Debates over delegation are experiencing a renaissance.1 These debates presuppose an initial distribution of constitutional authority between actors that cannot be redistributed, or that can be redistributed only according to some clear ex ante set of rules.2 Nondelegation in this sense often arises in debates about separation of powers and intergovernmental delegation, although scholars have begun applying the concept to delegations to private corporations and other private actors.3 The public delegation doctrine restricts one branch of government from transferring its constitutional authority to another branch, while the private delegation doctrine limits transfer of government power to private entities.4 In this Essay, we apply intuitions about power transfer to the delegation of violence to private parties.5 In other words, we ask whether there are or should be constitutional limits on the types of force the government can permit private individuals to use against other private parties — in short, a violence nondelegation doctrine.6
I. Public and Private Violence
According to Anglo-American legal tradition and early modern political theory, the state holds the monopoly on legitimate violence.7 In exchange, the state’s agents are supposed to conform to principles of equity and proportionality, articulated in a web of constitutional and subconstitutional rules and norms.8 Whatever else these legal or social norms allow, they limit the permissible scope of public violence. The limits on legally sanctioned private violence, however, are not so clear.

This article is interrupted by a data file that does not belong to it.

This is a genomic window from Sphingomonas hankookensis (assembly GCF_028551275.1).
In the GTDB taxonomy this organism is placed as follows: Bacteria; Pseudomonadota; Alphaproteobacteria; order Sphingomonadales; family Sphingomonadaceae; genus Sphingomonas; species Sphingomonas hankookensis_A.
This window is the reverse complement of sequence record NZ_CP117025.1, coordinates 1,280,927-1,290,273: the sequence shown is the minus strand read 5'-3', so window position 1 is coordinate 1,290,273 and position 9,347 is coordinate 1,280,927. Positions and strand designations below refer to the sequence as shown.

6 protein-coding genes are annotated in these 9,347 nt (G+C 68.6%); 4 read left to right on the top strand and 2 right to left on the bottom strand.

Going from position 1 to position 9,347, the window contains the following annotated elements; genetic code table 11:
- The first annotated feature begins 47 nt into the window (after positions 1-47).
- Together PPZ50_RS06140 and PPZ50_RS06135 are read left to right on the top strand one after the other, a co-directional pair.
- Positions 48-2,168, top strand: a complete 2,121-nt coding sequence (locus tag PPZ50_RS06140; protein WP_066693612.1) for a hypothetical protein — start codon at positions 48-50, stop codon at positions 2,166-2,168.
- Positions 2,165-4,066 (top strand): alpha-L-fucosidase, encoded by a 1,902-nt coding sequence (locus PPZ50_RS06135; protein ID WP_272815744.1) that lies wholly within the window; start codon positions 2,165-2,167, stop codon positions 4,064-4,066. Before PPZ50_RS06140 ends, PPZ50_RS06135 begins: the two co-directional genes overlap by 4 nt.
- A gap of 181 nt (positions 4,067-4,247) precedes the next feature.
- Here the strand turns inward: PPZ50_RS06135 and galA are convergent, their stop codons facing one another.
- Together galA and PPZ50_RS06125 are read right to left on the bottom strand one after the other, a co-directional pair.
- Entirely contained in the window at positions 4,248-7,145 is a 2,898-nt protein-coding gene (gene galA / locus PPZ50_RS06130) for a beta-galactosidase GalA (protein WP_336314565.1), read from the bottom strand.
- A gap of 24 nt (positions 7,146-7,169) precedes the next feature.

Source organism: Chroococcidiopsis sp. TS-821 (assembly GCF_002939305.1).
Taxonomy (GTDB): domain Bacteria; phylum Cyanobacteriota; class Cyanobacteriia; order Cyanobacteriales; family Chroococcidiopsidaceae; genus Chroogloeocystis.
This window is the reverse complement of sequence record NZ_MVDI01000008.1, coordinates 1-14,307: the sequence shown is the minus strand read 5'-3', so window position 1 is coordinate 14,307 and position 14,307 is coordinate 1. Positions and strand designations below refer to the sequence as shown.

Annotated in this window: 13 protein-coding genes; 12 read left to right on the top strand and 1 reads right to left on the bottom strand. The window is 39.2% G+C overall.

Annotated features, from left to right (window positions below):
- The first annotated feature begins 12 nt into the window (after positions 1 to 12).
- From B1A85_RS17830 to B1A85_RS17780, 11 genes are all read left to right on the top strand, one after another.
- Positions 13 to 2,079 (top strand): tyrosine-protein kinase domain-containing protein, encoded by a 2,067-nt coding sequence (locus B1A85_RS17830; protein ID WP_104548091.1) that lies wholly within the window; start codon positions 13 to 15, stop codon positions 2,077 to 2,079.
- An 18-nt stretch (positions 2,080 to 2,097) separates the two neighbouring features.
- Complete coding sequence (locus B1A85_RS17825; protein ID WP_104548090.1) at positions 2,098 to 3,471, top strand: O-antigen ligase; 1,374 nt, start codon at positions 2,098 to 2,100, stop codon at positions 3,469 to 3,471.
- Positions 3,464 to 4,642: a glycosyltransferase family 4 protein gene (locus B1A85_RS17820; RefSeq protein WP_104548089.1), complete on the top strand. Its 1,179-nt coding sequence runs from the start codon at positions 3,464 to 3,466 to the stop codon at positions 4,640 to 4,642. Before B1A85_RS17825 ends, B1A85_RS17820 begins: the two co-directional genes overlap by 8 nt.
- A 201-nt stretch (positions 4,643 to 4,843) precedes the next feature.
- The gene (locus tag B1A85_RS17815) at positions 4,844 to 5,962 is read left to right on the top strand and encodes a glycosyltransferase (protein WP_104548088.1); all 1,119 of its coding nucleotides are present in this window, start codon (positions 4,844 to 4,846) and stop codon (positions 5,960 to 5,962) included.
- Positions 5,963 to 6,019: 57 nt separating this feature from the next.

A. Limits on Public Violence
Take the constitutional rules governing certain kinds of preventive and defensive violence. Under the Fourth Amendment, official restraint on a person’s freedom of movement constitutes a seizure that must be reasonable to be constitutional.9 And the Supreme Court has constrained the degree of force that can be used. In Tennessee v. Garner,10 the Court held that where a fleeing felon “poses no immediate threat to the officer and no threat to others,” capture through deadly force is unreasonable.11 A state actor’s use of defensive force in his official capacity is subject to the same constraints.12
Or consider the Eighth Amendment, which constrains punitive violence by expressly forbidding “cruel and unusual punishments.”13 The Supreme Court has long recognized that some modes of punitive violence are “manifestly cruel and unusual,” like “burning at the stake, crucifixion, breaking on the wheel, or the like.”14 Some modern courts and commentators consider all or most types of judicially imposed corporal punishment to violate the Eighth Amendment.15
B. Limits on Private Violence?
The state has authorized private parties to engage in some, but not all, of these types of violence. When it does, the delegation has traditionally been narrow. Take the shopkeeper’s privilege, for instance. Retailers can hold suspected shoplifters only so long as is “necessary for a reasonable investigation of the facts,”16 after which they become liable for false imprisonment.17 Citizens’ arrest laws similarly authorize private individuals to use violence to apprehend someone they reasonably believe has committed a felony or sometimes a misdemeanor offense.18 Until recently, these arrests were assumed to be “like their official counterparts, . . . protected only so long as they are made without unreasonable and excessive force.”19 And even though we’ve passed into a period of “private prison” experimentation, where private parties can detain individuals as part of their business models, no jurisdiction that we’re aware of authorizes private prisons to impose corporal or capital punishment.20